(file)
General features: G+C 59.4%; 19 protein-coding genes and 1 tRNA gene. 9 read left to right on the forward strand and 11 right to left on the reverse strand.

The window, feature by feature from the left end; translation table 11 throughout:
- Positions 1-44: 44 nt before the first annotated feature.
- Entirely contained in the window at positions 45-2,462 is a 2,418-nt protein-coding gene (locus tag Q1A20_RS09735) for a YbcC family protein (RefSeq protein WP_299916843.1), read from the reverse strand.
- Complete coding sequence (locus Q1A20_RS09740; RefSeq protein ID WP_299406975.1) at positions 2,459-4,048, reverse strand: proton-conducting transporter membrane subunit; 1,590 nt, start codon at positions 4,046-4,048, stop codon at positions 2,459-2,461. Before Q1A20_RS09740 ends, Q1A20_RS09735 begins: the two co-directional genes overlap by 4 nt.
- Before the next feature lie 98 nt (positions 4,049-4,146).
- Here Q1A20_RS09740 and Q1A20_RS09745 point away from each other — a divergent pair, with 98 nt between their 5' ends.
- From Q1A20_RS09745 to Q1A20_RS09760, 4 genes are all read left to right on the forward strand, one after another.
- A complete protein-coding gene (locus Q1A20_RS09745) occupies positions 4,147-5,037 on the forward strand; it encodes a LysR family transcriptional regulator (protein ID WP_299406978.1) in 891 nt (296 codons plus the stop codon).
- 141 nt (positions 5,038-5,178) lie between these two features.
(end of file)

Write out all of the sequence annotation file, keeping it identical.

General features: G+C 59.4%; 19 protein-coding genes and 1 tRNA gene. 9 read left to right on the forward strand and 11 right to left on the reverse strand.

The window, feature by feature from the left end; translation table 11 throughout:
- Positions 1-44: 44 nt before the first annotated feature.
- Entirely contained in the window at positions 45-2,462 is a 2,418-nt protein-coding gene (locus tag Q1A20_RS09735) for a YbcC family protein (RefSeq protein WP_299916843.1), read from the reverse strand.
- Complete coding sequence (locus Q1A20_RS09740; RefSeq protein ID WP_299406975.1) at positions 2,459-4,048, reverse strand: proton-conducting transporter membrane subunit; 1,590 nt, start codon at positions 4,046-4,048, stop codon at positions 2,459-2,461. Before Q1A20_RS09740 ends, Q1A20_RS09735 begins: the two co-directional genes overlap by 4 nt.
- Before the next feature lie 98 nt (positions 4,049-4,146).
- Here Q1A20_RS09740 and Q1A20_RS09745 point away from each other — a divergent pair, with 98 nt between their 5' ends.
- From Q1A20_RS09745 to Q1A20_RS09760, 4 genes are all read left to right on the forward strand, one after another.
- A complete protein-coding gene (locus Q1A20_RS09745) occupies positions 4,147-5,037 on the forward strand; it encodes a LysR family transcriptional regulator (protein ID WP_299406978.1) in 891 nt (296 codons plus the stop codon).
- 141 nt (positions 5,038-5,178) lie between these two features.